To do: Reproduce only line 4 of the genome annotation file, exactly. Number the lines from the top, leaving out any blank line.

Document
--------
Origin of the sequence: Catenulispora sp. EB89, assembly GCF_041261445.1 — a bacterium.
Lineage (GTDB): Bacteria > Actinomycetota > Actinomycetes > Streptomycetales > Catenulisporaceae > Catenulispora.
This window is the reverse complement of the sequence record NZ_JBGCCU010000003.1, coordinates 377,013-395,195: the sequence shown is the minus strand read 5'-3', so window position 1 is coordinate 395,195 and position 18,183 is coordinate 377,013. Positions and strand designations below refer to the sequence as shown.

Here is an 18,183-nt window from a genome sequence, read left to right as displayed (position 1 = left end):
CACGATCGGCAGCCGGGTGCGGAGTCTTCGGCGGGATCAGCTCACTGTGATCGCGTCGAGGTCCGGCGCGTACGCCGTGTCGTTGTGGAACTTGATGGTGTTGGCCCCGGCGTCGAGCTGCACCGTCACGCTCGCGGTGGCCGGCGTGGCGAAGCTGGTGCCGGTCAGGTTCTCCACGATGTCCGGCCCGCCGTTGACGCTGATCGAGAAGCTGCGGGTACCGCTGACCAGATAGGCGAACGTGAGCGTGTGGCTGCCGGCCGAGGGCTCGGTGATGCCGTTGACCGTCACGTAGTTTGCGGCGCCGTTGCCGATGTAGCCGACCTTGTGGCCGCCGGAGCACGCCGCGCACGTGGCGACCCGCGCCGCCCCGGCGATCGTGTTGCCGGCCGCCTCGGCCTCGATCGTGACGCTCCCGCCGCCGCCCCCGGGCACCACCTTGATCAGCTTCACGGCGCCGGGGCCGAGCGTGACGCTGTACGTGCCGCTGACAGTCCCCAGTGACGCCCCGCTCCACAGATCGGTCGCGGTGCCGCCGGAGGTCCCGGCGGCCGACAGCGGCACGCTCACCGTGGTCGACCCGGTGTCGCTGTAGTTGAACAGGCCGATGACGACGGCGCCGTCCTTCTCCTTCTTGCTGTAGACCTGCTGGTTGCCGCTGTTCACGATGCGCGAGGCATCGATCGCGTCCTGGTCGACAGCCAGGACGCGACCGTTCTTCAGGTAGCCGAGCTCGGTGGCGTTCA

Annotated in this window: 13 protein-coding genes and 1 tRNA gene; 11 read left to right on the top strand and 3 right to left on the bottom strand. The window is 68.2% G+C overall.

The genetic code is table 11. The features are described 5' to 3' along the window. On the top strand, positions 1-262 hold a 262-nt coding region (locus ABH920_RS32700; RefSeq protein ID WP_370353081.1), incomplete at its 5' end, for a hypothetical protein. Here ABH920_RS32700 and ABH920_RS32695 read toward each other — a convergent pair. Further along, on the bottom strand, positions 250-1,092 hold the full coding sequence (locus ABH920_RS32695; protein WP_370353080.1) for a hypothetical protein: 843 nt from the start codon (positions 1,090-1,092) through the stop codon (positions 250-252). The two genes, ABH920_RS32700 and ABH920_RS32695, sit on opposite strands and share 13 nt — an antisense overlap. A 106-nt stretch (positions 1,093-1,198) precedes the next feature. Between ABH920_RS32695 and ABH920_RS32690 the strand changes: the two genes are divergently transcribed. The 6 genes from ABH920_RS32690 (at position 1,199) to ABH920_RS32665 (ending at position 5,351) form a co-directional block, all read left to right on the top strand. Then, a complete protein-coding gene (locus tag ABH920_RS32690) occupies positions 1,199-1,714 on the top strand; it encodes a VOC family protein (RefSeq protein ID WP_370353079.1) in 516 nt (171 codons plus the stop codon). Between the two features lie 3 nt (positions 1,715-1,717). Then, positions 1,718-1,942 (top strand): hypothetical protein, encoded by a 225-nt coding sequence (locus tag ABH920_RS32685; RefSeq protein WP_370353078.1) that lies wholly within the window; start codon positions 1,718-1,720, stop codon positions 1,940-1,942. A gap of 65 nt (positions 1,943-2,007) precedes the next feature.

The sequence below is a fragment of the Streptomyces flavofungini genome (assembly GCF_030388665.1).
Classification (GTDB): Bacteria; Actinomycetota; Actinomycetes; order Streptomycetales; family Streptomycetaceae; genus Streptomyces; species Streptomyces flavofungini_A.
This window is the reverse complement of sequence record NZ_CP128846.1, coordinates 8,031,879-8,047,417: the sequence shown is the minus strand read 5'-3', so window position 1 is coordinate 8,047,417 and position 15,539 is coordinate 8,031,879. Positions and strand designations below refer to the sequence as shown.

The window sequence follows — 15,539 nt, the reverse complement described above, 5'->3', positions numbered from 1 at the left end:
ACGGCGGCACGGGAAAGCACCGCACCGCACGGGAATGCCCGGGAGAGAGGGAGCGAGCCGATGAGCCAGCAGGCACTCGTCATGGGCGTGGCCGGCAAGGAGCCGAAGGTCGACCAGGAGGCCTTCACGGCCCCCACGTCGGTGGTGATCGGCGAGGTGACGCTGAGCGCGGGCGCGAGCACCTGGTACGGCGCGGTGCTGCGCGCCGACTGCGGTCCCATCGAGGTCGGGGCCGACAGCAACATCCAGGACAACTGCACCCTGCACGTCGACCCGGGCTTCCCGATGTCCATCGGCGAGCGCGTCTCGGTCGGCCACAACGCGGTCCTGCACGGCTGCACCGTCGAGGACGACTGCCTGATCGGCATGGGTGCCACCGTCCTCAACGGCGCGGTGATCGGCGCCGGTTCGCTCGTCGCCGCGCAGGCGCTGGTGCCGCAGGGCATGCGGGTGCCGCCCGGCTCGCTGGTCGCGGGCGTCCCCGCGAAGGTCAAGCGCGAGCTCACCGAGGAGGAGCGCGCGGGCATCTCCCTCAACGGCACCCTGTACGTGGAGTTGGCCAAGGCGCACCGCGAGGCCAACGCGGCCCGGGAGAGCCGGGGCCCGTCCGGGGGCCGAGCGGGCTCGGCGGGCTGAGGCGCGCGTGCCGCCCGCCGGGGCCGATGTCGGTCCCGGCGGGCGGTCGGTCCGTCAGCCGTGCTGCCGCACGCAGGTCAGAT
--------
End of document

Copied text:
Here is an 18,183-nt window from a genome sequence, read left to right as displayed (position 1 = left end):